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VANCOUVER — A British Columbia man who murdered four people as a teenager has been granted day parole.

James Ruscitti is serving a life sentence for the June 22, 1996 shooting deaths of his parents Rocco and Marilyn Ruscitti, his brother’s 17-year-old girlfriend and a boarder who lived in their home near 100 Mile House, 500 kilometres northeast of Vancouver.

Now 34, Ruscitti was 15 when he and a 14-year-old accomplice committed the crimes.

A National Parole Board decision said Ruscitti is considered a moderate to high risk for violent reoffending and has made some progress.

“You present as remorseful for your criminal behaviour and determined to remain crime free in the future,” the board said in a written decision.

However, it also noted that a psychologist said in April that he was “cautiously supportive” about day parole as the next step in Ruscitti’s reintegration into society.

Ruscitti must return nightly to an undisclosed minimum-security facility where he has been living since 2010.

His last bid for day parole was denied in 2013, after which he was cited for using marijuana.

Last year, Ruscitti was granted temporary unescorted absences from prison to participate in a residential treatment program on Vancouver Island as part of a “very gradual” reintegration into society.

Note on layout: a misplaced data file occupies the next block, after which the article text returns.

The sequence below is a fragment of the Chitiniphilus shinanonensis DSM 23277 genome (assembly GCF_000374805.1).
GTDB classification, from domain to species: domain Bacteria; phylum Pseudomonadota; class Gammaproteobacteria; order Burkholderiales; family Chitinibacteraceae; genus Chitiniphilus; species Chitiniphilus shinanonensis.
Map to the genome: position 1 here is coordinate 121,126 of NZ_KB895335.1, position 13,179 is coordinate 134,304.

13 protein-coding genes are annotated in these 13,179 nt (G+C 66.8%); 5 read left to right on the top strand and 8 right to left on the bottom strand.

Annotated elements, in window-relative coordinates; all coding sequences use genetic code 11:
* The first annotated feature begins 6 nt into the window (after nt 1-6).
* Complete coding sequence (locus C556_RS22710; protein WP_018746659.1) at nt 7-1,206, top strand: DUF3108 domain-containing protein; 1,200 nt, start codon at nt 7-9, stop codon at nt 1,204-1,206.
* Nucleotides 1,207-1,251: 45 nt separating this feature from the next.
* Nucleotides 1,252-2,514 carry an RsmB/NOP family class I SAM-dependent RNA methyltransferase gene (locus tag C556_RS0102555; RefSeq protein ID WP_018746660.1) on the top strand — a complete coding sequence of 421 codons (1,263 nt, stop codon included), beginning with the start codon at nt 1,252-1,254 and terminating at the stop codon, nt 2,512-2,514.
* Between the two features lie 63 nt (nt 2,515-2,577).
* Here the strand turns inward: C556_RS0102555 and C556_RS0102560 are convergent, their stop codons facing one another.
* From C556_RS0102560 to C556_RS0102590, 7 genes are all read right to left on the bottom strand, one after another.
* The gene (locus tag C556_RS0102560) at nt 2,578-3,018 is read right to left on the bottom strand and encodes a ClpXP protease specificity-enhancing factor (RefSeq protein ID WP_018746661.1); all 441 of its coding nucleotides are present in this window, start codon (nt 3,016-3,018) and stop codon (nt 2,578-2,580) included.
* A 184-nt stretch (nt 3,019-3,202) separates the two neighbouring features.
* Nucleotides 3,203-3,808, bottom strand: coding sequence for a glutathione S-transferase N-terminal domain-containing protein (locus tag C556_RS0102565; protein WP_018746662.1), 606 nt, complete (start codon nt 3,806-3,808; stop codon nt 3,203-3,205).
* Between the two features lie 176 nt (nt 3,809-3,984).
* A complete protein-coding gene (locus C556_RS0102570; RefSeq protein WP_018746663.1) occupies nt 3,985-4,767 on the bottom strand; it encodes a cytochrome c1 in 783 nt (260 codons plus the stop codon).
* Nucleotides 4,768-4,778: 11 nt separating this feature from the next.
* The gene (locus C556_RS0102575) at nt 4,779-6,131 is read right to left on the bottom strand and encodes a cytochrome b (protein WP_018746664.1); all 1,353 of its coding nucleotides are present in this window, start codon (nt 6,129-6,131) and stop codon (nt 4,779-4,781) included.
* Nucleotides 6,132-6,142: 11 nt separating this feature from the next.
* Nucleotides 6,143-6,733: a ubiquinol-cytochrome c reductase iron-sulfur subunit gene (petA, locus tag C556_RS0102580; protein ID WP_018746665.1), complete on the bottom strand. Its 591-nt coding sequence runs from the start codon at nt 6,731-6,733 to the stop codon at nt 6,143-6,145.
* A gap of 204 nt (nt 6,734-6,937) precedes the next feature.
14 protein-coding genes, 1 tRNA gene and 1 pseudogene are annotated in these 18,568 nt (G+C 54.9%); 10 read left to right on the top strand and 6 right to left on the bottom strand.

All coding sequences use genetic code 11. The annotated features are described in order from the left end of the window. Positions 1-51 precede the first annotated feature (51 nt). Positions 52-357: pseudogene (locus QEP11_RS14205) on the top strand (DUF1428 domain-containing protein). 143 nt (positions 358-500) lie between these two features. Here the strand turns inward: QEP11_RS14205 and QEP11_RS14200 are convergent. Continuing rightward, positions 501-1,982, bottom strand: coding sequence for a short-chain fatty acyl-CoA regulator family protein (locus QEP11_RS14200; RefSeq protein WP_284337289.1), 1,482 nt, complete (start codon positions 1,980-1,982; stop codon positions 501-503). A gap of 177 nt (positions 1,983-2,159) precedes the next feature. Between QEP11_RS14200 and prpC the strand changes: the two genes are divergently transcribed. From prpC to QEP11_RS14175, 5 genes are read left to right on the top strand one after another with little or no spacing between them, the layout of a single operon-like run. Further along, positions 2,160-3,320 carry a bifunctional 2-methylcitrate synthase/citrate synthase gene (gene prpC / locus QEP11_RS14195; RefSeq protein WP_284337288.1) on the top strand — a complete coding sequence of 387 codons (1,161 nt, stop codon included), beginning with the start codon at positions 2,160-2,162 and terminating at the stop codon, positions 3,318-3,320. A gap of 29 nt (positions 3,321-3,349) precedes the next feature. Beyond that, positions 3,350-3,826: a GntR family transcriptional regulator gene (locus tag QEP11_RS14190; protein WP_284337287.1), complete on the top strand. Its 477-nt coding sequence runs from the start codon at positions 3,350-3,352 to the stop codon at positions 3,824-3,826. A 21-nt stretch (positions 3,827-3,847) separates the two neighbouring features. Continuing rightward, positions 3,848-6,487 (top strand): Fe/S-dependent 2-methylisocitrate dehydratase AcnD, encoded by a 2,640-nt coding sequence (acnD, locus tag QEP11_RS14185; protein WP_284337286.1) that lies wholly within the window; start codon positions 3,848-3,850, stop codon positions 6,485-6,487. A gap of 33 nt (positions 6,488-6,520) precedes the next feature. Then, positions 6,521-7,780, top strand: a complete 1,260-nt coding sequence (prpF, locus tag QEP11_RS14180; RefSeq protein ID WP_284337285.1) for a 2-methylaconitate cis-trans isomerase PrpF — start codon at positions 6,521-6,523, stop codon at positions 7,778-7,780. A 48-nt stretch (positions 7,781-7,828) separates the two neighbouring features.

But the board said Ruscitti failed to fully disclose a female relationship during that time, contrary to conditions.

His day parole requires the same condition, along with four others, including not using or buying drugs or alcohol and to get counselling to address his emotional instability and adjustment to the community.

“Your program participation was good and you made positive gains but there were concerns regarding the consistency of open communication with your parole supervisors,” the board said.

“In particular, you failed to be completely open and honest with your parole supervisor in regard to your signouts and destinations from the community residential facility in which you were residing.”

Though he sold drugs and used marijuana, cocaine and LSD, Ruscitti was “sober and enraged” during the execution-style shootings, noted the parole board previously.

Ruscitti was living alone and dealing drugs at the time and returned home one day to learn his residence had been searched. He found out his father and the boarder, Dennis O’Hara, were responsible.

After the murders, Ruscitti left his two-month-old niece in a room with her dead mother, Christine Clarke. The child was discovered two days later near death from dehydration.

Ruscitti shot all the victims and his is accomplice, Chad Bucknell, also shot O’Hara. Bucknell was granted full parole four years ago.


Camille Bains, The Canadian Press

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